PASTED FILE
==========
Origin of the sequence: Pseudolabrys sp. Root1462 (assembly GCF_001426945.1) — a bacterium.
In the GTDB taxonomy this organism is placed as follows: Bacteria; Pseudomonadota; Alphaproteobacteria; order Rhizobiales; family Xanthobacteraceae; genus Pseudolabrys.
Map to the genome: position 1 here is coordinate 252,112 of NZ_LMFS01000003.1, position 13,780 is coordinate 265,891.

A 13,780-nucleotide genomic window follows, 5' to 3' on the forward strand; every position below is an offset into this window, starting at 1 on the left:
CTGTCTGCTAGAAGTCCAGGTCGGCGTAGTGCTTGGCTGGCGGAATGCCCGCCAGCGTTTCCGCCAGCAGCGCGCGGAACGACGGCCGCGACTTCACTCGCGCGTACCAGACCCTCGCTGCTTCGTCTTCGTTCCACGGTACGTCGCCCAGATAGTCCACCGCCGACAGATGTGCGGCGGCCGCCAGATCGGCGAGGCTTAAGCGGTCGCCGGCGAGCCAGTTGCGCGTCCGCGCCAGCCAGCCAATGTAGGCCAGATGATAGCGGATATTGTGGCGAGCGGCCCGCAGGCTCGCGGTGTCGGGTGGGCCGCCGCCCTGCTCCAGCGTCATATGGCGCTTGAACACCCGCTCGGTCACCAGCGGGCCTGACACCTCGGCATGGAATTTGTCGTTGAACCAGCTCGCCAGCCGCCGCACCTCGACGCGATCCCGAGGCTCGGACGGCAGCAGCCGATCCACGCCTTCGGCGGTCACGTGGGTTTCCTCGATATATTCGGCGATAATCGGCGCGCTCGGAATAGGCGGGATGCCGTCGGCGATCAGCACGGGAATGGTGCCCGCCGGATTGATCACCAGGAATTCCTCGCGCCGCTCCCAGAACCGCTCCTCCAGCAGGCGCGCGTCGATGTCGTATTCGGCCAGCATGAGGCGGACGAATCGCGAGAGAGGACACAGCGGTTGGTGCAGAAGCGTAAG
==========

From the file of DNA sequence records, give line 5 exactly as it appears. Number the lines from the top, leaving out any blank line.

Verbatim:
CTGTCTGCTAGAAGTCCAGGTCGGCGTAGTGCTTGGCTGGCGGAATGCCCGCCAGCGTTTCCGCCAGCAGCGCGCGGAACGACGGCCGCGACTTCACTCGCGCGTACCAGACCCTCGCTGCTTCGTCTTCGTTCCACGGTACGTCGCCCAGATAGTCCACCGCCGACAGATGTGCGGCGGCCGCCAGATCGGCGAGGCTTAAGCGGTCGCCGGCGAGCCAGTTGCGCGTCCGCGCCAGCCAGCCAATGTAGGCCAGATGATAGCGGATATTGTGGCGAGCGGCCCGCAGGCTCGCGGTGTCGGGTGGGCCGCCGCCCTGCTCCAGCGTCATATGGCGCTTGAACACCCGCTCGGTCACCAGCGGGCCTGACACCTCGGCATGGAATTTGTCGTTGAACCAGCTCGCCAGCCGCCGCACCTCGACGCGATCCCGAGGCTCGGACGGCAGCAGCCGATCCACGCCTTCGGCGGTCACGTGGGTTTCCTCGATATATTCGGCGATAATCGGCGCGCTCGGAATAGGCGGGATGCCGTCGGCGATCAGCACGGGAATGGTGCCCGCCGGATTGATCACCAGGAATTCCTCGCGCCGCTCCCAGAACCGCTCCTCCAGCAGGCGCGCGTCGATGTCGTATTCGGCCAGCATGAGGCGGACGAATCGCGAGAGAGGACACAGCGGTTGGTGCAGAAGCGTAAG